Doengjang Jjiggae has to be one of my favorite stews in the whole world!! It has everything you would want in a soup; hearty, savory, and spicy flavors with lots of texture and healthy ingredients. And the best part is, you can mix and match anyway you feel like it!! Doengjang is a very versatile paste since you can pair with beef, pork or seafood. For this particular recipe, I have paired doengjang with pork baby back ribs, potatoes and Asian napa cabbages. Subtle heat is also added to give it a little kick. Make a big pot of this because it will be gone before you know it!!
What is Doenjang?
Doenjang is an essential ingredient for Korean cooking, made from soybean and brine. (doen=thick, jang=sauce daeji=pork) This soy bean paste must go through a meticulous fermentation process and at the end, a rich, pungent and savory paste is produced. Doenjang has a unique flavor of it’s own. I want to say it has a combination of saltiness, nuttiness, and tanginess. The color varies from golden light brown to dark brown. The scent varies too; the homemade doenjang being more pungent than the store bought one. The texture varies from thick to very thick and smooth to very coarse due to the beans. I personally like to use the homemade doenjang that’s thick and has more of the bean texture. Doenjang can be consumed with or without being cooked, which makes it very versatile. It’s very common to see doenjang used in Korean soups, stews, side dishes, dips and marinade. To keep it’s freshness, doenjang should be stored in the fridge.
Why Do I like DoenJang?
I am not very good at digesting certain type of cooked beans. But when it comes to digesting doenjang, I don’t have any problem. (thank goodness!) Unlike other cooked beans, doenjang is a fermented beans, so I am thinking it must have more beneficial bacteria than other cooked beans. Doenjang paste in my soups has always helped soothe my stomach.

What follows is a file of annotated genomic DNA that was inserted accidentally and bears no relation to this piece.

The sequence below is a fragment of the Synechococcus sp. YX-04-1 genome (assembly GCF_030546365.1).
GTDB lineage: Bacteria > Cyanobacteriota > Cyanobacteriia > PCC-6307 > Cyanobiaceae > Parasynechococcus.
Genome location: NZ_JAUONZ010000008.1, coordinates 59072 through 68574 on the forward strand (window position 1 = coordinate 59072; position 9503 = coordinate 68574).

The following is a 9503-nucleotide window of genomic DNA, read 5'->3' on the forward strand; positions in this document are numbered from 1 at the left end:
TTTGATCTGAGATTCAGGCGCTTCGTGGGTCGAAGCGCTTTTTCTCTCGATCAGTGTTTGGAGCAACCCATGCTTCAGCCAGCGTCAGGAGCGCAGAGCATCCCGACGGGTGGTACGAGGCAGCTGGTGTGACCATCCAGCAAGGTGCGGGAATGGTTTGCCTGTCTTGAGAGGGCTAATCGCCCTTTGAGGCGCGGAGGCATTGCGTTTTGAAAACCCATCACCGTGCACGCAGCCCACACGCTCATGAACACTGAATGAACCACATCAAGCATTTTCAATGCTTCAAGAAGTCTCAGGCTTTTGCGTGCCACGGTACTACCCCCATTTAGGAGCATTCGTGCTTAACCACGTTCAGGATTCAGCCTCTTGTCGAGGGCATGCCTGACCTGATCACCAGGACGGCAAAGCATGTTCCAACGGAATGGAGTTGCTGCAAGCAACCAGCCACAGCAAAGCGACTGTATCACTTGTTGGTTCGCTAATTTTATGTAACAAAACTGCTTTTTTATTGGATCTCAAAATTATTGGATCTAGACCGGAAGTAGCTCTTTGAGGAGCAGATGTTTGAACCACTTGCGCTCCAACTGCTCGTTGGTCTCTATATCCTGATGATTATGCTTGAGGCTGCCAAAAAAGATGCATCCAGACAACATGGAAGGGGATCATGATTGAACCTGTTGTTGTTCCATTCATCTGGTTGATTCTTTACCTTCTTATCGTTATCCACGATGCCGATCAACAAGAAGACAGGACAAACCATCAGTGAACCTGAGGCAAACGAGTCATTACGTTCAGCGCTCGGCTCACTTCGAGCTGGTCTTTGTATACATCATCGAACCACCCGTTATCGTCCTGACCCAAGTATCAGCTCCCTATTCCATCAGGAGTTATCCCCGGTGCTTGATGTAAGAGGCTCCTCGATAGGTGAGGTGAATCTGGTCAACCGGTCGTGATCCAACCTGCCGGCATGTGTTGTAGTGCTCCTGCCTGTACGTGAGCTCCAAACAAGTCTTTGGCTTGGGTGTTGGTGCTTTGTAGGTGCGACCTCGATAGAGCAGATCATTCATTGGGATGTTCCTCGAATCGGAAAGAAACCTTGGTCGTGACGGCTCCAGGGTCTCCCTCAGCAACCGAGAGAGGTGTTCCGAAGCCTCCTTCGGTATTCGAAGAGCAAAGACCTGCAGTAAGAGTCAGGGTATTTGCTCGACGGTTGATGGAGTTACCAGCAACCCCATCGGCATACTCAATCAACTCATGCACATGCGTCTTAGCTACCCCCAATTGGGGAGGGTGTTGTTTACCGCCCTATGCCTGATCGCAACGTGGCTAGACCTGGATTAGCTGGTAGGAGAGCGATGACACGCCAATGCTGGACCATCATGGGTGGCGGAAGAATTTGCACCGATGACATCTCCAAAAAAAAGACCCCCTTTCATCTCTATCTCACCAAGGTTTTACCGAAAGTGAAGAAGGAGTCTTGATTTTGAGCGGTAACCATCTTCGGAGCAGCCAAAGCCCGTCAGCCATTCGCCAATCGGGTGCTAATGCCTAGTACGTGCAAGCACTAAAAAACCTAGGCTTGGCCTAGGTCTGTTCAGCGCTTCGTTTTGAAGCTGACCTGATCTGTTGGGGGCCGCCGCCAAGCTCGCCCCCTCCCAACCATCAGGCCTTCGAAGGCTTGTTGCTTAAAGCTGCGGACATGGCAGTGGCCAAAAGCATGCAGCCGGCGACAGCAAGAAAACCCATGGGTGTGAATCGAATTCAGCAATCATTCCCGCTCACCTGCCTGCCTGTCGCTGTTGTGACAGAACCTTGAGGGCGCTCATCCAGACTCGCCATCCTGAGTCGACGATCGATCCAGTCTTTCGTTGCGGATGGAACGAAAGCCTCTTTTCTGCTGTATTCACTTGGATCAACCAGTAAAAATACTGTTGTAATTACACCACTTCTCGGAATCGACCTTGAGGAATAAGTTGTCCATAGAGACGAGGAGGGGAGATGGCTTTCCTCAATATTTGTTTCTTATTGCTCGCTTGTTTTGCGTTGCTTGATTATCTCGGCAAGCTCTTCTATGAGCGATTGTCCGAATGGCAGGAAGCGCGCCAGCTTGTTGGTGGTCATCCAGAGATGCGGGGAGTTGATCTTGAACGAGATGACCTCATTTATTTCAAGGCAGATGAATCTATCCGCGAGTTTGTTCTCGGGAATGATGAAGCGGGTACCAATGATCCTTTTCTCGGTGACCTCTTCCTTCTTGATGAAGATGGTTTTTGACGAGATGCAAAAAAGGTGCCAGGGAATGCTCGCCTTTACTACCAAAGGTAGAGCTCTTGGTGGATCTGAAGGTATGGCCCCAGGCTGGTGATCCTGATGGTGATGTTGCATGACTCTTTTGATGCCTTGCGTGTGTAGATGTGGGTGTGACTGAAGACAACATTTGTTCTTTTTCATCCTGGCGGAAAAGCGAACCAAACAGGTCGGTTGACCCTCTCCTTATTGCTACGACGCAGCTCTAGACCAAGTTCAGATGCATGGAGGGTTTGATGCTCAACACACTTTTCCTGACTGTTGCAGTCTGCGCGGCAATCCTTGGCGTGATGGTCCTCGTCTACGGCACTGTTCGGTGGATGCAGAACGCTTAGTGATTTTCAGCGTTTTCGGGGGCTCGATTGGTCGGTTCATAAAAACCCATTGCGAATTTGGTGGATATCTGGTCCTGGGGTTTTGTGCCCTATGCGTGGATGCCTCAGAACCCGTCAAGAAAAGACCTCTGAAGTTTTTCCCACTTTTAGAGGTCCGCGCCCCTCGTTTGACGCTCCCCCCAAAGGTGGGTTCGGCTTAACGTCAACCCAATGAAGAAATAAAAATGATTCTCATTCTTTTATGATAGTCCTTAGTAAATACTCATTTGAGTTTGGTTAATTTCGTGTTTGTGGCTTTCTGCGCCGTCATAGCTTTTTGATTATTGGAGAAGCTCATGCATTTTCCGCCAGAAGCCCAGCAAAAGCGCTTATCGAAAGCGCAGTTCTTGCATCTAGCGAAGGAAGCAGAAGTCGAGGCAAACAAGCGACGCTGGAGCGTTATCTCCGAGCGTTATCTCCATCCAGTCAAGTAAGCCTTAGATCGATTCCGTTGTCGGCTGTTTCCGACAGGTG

I also think doenjang helps to increase my appetite. Due to my seasonal allergies, I tend to loose my appetite during the change of seasons. A perfect remedy for me is a hot bowl of doenjang Jiggae with rice.
Lastly, doenjang is very versatile. I often use it in a lot of my cooking and I never get tired of it!! Now, it’s time for you to try doenjang and see how you like it!
Daeji Doengjang Jjigae
- 1 lbs pork baby back ribs
- 8 leaves napa cabbage chopped into 2"x2"
- 1 med onion chopped
- 4 small potato chopped
- 1 whole dry shitake mushroom sliced
- 5 clove garlic whole
- 1 thumb size ginger peeled
- 1 tbsp soup soy sauce (guk ganjjang)
- 4 tbsp doenjjang paste
- 1½ tbsp miso paste
- ⅙ tsp black pepper
- 1-2 tsp red hot pepper flakes coarse
- 19 oz tofu medium firm, chopped
- 1 whole hot green pepper sliced, optional
- 2 bunch scallion chopped 2" long
- In a big bowl, soak pork ribs in cold water for 1 hour. Rinse well, drain and set aside.
- Soak dry shiitake mushroom in warm water for about 15min. When mushroom is soft to touch, squeeze excess water and slice.
- Bring water to boil, enough to submerge the pork ribs. Boil on high heat for 5 min and discard water. Rinse meat again and set aside.
- In a large stock pot, bring 9 cups of water to boil. Add to the pot garlic, ginger, pork ribs and boil on high for 20 min with the lid.
- Add potato, onion, cabbage, doenjang, miso, hot pepper flake, black pepper, soup soy sauce, mushroom. and boil on high heat with lid for 10-12 min.
- Lower the heat to medium and cook for additional 6-7 min.
- Add tofu and close the lid. Cook for 3-4 min.
- Turn off heat. Add scallion and hot green pepper.
- Enjoy with rice!!